Chapter 3. Mobile IP Security
The previous chapters characterized Mobile IP as a routing protocol, and when it comes to security, Mobile IP is no different. Just like other routing protocols, the security features in Mobile IP are designed to authenticate routing peers and ensure the integrity of routing update messages. As such, all the security methods in Mobile IP are designed to protect only the control plane traffic, namely, the Registration Request (RRQ) and Registration Reply (RRP).
In this chapter, we explore the two mechanisms that are used in Mobile IP to provide secure communication among the different Mobile IP entities: authentication extensions and replay protection. This chapter delves into the various components of the authentication extension and illustrates precisely how messages are secured. You see why some authentication extensions between certain Mobile IP entities (the Home Agent and Mobile Node) are mandatory while some are not. You also see why replay protection is needed in Mobile IP and how it is achieved with timestamps or nonces.
The most challenging trust relationship in Mobile IP is between the Mobile Node and Foreign Agent (FA), simply because the Mobile Node cannot have a security relationship with every FA to which it can roam. In this chapter, we look into clever mechanisms that afford security between a FA and its visiting Mobile Nodes without requiring preconfiguration of the Mobile IP entities.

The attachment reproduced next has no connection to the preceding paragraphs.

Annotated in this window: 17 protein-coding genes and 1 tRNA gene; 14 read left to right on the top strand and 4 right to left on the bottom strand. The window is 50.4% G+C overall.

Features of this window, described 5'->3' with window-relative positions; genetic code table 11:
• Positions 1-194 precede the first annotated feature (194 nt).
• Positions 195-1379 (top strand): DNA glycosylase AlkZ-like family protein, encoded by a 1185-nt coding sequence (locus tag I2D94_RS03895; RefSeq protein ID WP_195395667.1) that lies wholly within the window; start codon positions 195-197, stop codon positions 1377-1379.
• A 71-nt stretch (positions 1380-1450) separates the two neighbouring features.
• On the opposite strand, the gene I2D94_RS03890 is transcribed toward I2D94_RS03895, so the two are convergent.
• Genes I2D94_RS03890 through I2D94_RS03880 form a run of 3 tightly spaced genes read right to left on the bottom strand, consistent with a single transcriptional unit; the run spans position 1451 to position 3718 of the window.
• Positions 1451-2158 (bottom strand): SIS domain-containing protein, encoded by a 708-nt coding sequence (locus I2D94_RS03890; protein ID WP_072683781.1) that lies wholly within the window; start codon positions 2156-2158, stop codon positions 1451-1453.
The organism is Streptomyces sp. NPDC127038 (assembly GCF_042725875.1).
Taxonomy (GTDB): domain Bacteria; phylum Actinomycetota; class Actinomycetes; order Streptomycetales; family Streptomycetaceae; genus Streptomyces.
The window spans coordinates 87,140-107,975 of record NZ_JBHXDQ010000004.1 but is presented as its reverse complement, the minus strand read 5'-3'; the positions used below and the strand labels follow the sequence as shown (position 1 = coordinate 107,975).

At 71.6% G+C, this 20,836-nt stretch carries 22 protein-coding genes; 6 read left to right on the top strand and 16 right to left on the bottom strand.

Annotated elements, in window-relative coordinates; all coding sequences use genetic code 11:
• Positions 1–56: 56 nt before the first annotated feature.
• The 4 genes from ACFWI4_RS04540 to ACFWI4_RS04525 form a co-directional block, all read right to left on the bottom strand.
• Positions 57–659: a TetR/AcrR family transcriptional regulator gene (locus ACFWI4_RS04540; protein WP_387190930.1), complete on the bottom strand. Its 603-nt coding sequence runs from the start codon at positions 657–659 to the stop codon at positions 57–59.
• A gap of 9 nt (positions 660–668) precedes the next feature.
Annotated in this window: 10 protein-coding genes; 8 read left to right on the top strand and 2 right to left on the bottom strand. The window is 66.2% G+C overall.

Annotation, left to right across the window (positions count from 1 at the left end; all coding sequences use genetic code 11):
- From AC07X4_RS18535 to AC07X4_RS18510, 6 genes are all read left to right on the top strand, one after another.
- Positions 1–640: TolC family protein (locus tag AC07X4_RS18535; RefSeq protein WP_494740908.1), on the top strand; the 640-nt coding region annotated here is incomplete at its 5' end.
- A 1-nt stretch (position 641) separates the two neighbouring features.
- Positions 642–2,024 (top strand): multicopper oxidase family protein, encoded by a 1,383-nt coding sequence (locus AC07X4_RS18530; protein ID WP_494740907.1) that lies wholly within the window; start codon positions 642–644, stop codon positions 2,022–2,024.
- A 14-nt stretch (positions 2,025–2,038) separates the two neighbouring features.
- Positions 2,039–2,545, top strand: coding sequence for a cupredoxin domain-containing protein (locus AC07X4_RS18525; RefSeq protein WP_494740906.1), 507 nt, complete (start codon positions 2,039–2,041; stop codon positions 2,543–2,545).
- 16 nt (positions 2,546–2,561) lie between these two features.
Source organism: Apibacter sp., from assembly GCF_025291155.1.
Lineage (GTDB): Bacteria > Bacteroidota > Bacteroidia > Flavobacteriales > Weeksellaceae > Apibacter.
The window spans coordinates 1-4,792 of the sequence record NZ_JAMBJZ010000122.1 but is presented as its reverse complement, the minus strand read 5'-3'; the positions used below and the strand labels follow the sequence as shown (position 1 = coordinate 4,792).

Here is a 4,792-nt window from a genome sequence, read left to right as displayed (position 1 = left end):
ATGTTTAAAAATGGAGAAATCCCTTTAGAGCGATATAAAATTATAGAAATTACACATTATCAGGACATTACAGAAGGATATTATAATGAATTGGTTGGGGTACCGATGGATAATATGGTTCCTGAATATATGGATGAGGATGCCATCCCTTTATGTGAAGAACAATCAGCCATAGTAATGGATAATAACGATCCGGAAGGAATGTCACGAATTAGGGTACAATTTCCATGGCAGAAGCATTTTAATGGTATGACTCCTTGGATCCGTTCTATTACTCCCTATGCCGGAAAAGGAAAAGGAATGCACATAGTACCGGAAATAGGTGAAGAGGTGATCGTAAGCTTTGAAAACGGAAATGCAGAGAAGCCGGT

The first part of the chapter assumes a static security relationship that is used in the authentication extensions. Later in the chapter, we investigate different approaches to dynamically administering a security association between Mobile IP entities. Specifically, we look into ways to change the security association dynamically, or even to set up a security association between Mobile IP entities when one does not already exist.
Mobile IP secures control traffic and does not interact with data traffic per se. However, Mobile IP can easily be combined with existing protocols designed to secure data traffic, for example, IP Security (IPSec). More detailed discussions of the integration of Mobile IP with IPSec are covered in Chapter 7, "Metro Mobility: Cisco Mobile Networks," and Chapter 8, "Deployment Scalability and Management."